South African Minister of Finance Pravin Gordhan.

If the DA had its way, tomorrow’s Budget would do away with several ministries, including Economic Development, and the National Youth Development Agency, while slashing allocations to the Presidency, VIP protection and intelligence services.

Outlining its alternative, “Budgeting for jobs and change”, yesterday, DA MP and finance spokesman Tim Harris cited cost-cutting steps taken in the Western Cape, where the opposition party governs, and said: “We can do more with less by spending less on the politicians.”

The DA, which launched its election manifesto on Sunday, said the state could save R2.76 billion by abolishing the ministries of Economic Development, saving R169 million; and Women, Children and People with Disabilities, saving R219m. Abolishing district municipalities would save R500m, and the youth agency R411m.

By cutting the secret services budget by R3.3bn, reducing the Presidency budget by R231m, spending R211m less on VIP security and abolishing the sector education and training authorities, the DA argued, roughly another R18.6bn would be saved.

The DA said R987m would be recouped by limiting civil servants’ pay hikes to the rate of inflation and returning previous above-inflation increases, although there would be wriggle room for performance rewards. By reducing inappropriate spending and corruption in the public service, another R10bn would be saved.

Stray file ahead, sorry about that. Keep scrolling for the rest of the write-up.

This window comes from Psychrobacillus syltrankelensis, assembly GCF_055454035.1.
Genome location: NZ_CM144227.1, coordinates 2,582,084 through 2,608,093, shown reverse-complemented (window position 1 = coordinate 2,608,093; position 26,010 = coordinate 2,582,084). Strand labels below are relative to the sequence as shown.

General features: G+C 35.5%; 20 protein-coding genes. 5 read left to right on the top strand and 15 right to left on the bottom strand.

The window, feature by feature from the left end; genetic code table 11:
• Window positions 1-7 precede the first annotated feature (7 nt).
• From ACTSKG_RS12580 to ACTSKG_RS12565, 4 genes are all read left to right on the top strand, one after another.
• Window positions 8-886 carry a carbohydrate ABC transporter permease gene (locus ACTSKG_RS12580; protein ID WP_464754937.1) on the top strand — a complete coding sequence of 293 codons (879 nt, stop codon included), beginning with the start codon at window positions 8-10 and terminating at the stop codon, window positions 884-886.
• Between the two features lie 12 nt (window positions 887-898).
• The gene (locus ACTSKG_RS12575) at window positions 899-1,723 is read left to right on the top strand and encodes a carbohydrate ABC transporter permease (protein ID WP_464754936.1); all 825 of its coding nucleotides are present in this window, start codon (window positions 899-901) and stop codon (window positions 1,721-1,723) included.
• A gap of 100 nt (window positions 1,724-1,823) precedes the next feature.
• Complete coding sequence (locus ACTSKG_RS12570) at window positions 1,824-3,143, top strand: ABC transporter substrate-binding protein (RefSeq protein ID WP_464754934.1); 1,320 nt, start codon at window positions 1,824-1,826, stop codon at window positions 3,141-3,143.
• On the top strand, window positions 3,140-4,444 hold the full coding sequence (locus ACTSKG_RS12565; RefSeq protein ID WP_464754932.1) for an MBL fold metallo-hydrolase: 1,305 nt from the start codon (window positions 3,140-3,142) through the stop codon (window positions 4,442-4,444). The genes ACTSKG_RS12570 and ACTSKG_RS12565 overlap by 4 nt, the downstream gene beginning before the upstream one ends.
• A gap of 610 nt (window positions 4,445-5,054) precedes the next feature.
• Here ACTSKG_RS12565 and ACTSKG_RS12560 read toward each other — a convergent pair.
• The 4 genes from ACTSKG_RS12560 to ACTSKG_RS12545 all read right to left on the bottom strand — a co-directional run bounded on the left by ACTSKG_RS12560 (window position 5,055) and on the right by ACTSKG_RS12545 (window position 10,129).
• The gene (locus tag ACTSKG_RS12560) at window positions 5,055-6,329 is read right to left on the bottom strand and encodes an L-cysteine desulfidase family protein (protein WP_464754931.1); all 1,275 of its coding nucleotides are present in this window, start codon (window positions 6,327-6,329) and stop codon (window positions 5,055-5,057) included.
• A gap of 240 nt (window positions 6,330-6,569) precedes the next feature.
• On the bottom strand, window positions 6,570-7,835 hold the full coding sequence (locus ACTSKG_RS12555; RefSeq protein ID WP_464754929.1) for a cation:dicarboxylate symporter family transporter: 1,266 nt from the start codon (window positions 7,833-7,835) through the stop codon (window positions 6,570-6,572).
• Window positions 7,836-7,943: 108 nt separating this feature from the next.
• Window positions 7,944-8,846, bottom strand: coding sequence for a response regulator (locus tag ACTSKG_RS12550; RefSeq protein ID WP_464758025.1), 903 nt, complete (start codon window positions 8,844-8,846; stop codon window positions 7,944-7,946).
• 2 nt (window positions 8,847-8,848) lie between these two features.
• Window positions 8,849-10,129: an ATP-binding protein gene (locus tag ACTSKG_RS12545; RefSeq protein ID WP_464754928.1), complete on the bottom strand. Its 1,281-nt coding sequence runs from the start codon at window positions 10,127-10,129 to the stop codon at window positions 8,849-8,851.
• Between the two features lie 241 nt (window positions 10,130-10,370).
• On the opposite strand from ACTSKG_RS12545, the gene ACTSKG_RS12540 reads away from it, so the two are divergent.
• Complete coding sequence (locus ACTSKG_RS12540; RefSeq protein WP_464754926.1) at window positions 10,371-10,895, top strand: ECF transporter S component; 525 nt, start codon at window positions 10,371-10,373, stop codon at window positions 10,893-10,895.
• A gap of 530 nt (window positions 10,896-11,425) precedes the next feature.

It calculated that privatising the SABC and selling some of its assets would save R100m, while privatising Sentech, the state broadcast signal distributor, would save R685m.

This costing was in line with the DA’s manifesto promise that a clean and streamlined government would save R30bn a year.

While Finance Minister Pravin Gordhan is expected to make no radical announcements, even though the Budget comes just two months before the May 7 elections, he has to perform a tough juggling act. In a slow-growth economic environment, consumers are under pressure from rising petrol and food prices and personal indebtedness, while unemployment has remained stubbornly high.

The finance minister has to balance government debt, which has risen to 45 percent of gross domestic product from 27 percent in 2008, with the need to ensure social grants remain a safety net for millions and that the delivery of crucial infrastructure, basic services and housing continues.

Sitting in the opposition benches, the DA is not hamstrung by the practicalities and limitations of balancing what is available in the national coffers with spending wishlists.

The DA says its spending would include R900m on increasing free basic electricity to 100kWh a month, R1.5bn in transport subsidies to pensioners and job-seekers and R1.6bn extra for student financial aid this year. Another R667m would be spent on a comprehensive youth employment subsidy, while R1bn would go in the form of “opportunity vouchers” to young people wanting to start their own businesses. - Cape Argus